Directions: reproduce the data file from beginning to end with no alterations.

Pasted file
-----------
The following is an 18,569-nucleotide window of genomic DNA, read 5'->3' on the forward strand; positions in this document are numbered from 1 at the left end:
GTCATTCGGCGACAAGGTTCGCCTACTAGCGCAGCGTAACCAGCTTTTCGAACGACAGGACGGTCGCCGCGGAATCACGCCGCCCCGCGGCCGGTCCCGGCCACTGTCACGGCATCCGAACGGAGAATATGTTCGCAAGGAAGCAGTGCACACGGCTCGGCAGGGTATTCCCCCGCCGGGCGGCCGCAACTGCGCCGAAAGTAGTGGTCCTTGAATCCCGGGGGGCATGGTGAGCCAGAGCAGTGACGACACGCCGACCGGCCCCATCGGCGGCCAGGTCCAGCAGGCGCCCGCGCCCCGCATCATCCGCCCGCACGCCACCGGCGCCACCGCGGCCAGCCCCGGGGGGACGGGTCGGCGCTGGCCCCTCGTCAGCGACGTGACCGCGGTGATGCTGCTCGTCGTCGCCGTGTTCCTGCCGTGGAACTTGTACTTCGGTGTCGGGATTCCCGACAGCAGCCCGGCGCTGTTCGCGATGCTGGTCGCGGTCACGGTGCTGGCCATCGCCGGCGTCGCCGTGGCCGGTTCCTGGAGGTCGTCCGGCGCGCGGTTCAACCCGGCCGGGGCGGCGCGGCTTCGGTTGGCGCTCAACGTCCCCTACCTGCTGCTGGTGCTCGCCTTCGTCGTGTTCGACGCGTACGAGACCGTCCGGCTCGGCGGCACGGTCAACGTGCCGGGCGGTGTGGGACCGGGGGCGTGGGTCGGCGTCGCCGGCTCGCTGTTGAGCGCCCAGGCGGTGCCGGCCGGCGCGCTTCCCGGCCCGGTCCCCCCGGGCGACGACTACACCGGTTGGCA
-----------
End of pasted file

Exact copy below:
The following is an 18,569-nucleotide window of genomic DNA, read 5'->3' on the forward strand; positions in this document are numbered from 1 at the left end:
GTCATTCGGCGACAAGGTTCGCCTACTAGCGCAGCGTAACCAGCTTTTCGAACGACAGGACGGTCGCCGCGGAATCACGCCGCCCCGCGGCCGGTCCCGGCCACTGTCACGGCATCCGAACGGAGAATATGTTCGCAAGGAAGCAGTGCACACGGCTCGGCAGGGTATTCCCCCGCCGGGCGGCCGCAACTGCGCCGAAAGTAGTGGTCCTTGAATCCCGGGGGGCATGGTGAGCCAGAGCAGTGACGACACGCCGACCGGCCCCATCGGCGGCCAGGTCCAGCAGGCGCCCGCGCCCCGCATCATCCGCCCGCACGCCACCGGCGCCACCGCGGCCAGCCCCGGGGGGACGGGTCGGCGCTGGCCCCTCGTCAGCGACGTGACCGCGGTGATGCTGCTCGTCGTCGCCGTGTTCCTGCCGTGGAACTTGTACTTCGGTGTCGGGATTCCCGACAGCAGCCCGGCGCTGTTCGCGATGCTGGTCGCGGTCACGGTGCTGGCCATCGCCGGCGTCGCCGTGGCCGGTTCCTGGAGGTCGTCCGGCGCGCGGTTCAACCCGGCCGGGGCGGCGCGGCTTCGGTTGGCGCTCAACGTCCCCTACCTGCTGCTGGTGCTCGCCTTCGTCGTGTTCGACGCGTACGAGACCGTCCGGCTCGGCGGCACGGTCAACGTGCCGGGCGGTGTGGGACCGGGGGCGTGGGTCGGCGTCGCCGGCTCGCTGTTGAGCGCCCAGGCGGTGCCGGCCGGCGCGCTTCCCGGCCCGGTCCCCCCGGGCGACGACTACACCGGTTGGCA